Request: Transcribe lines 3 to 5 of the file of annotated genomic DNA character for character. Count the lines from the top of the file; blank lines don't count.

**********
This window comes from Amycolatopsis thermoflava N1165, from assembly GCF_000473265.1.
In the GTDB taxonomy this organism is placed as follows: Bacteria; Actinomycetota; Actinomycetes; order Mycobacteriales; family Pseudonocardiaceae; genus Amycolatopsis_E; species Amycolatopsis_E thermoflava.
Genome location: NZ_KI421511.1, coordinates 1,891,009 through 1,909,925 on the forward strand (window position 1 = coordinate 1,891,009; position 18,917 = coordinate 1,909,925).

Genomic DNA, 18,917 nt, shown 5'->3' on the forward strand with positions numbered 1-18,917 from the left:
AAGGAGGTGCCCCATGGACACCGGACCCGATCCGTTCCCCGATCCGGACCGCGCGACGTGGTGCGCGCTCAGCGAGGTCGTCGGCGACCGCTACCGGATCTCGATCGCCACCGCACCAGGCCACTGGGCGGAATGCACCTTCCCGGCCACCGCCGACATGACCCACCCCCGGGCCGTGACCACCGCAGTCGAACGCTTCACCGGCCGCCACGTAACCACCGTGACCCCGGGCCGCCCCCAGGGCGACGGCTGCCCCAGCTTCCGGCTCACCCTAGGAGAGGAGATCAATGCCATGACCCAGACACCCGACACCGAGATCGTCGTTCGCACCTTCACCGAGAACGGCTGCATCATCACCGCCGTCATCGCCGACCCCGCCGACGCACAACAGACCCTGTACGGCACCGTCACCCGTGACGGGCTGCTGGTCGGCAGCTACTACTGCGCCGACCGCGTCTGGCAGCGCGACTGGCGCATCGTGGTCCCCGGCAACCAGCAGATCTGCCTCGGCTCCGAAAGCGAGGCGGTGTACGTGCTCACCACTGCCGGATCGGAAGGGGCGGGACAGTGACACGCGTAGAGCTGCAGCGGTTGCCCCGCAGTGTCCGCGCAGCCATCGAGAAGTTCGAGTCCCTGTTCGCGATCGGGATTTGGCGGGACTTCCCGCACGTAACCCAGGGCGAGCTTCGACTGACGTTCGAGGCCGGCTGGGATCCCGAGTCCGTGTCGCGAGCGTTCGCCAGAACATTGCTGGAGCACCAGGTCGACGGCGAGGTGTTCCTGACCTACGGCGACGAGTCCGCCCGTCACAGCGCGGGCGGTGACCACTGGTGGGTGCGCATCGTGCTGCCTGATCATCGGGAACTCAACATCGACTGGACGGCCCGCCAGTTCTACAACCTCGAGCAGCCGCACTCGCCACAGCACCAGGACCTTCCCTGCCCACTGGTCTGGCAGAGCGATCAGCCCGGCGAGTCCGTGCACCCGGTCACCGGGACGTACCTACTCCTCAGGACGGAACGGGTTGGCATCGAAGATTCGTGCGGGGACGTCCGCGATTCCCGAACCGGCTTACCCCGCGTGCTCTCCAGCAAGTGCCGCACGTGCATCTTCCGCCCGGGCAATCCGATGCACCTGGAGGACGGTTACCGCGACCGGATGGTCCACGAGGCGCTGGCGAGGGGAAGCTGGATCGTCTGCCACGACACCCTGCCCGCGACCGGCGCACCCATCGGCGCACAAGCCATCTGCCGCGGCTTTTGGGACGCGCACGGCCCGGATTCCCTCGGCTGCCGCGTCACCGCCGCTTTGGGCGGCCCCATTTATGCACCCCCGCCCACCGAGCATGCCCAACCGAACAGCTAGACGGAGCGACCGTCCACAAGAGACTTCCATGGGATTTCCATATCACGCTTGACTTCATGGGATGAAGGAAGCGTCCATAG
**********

Genome location: NZ_KI421511.1, coordinates 1,891,009 through 1,909,925 on the forward strand (window position 1 = coordinate 1,891,009; position 18,917 = coordinate 1,909,925).

Genomic DNA, 18,917 nt, shown 5'->3' on the forward strand with positions numbered 1-18,917 from the left:
AAGGAGGTGCCCCATGGACACCGGACCCGATCCGTTCCCCGATCCGGACCGCGCGACGTGGTGCGCGCTCAGCGAGGTCGTCGGCGACCGCTACCGGATCTCGATCGCCACCGCACCAGGCCACTGGGCGGAATGCACCTTCCCGGCCACCGCCGACATGACCCACCCCCGGGCCGTGACCACCGCAGTCGAACGCTTCACCGGCCGCCACGTAACCACCGTGACCCCGGGCCGCCCCCAGGGCGACGGCTGCCCCAGCTTCCGGCTCACCCTAGGAGAGGAGATCAATGCCATGACCCAGACACCCGACACCGAGATCGTCGTTCGCACCTTCACCGAGAACGGCTGCATCATCACCGCCGTCATCGCCGACCCCGCCGACGCACAACAGACCCTGTACGGCACCGTCACCCGTGACGGGCTGCTGGTCGGCAGCTACTACTGCGCCGACCGCGTCTGGCAGCGCGACTGGCGCATCGTGGTCCCCGGCAACCAGCAGATCTGCCTCGGCTCCGAAAGCGAGGCGGTGTACGTGCTCACCACTGCCGGATCGGAAGGGGCGGGACAGTGACACGCGTAGAGCTGCAGCGGTTGCCCCGCAGTGTCCGCGCAGCCATCGAGAAGTTCGAGTCCCTGTTCGCGATCGGGATTTGGCGGGACTTCCCGCACGTAACCCAGGGCGAGCTTCGACTGACGTTCGAGGCCGGCTGGGATCCCGAGTCCGTGTCGCGAGCGTTCGCCAGAACATTGCTGGAGCACCAGGTCGACGGCGAGGTGTTCCTGACCTACGGCGACGAGTCCGCCCGTCACAGCGCGGGCGGTGACCACTGGTGGGTGCGCATCGTGCTGCCTGATCATCGGGAACTCAACATCGACTGGACGGCCCGCCAGTTCTACAACCTCGAGCAGCCGCACTCGCCACAGCACCAGGACCTTCCCTGCCCACTGGTCTGGCAGAGCGATCAGCCCGGCGAGTCCGTGCACCCGGTCACCGGGACGTACCTACTCCTCAGGACGGAACGGGTTGGCATCGAAGATTCGTGCGGGGACGTCCGCGATTCCCGAACCGGCTTACCCCGCGTGCTCTCCAGCAAGTGCCGCACGTGCATCTTCCGCCCGGGCAATCCGATGCACCTGGAGGACGGTTACCGCGACCGGATGGTCCACGAGGCGCTGGCGAGGGGAAGCTGGATCGTCTGCCACGACACCCTGCCCGCGACCGGCGCACCCATCGGCGCACAAGCCATCTGCCGCGGCTTTTGGGACGCGCACGGCCCGGATTCCCTCGGCTGCCGCGTCACCGCCGCTTTGGGCGGCCCCATTTATGCACCCCCGCCCACCGAGCATGCCCAACCGAACAGCTAGACGGAGCGACCGTCCACAAGAGACTTCCATGGGATTTCCATATCACGCTTGACTTCATGGGATGAAGGAAGCGTCCATAG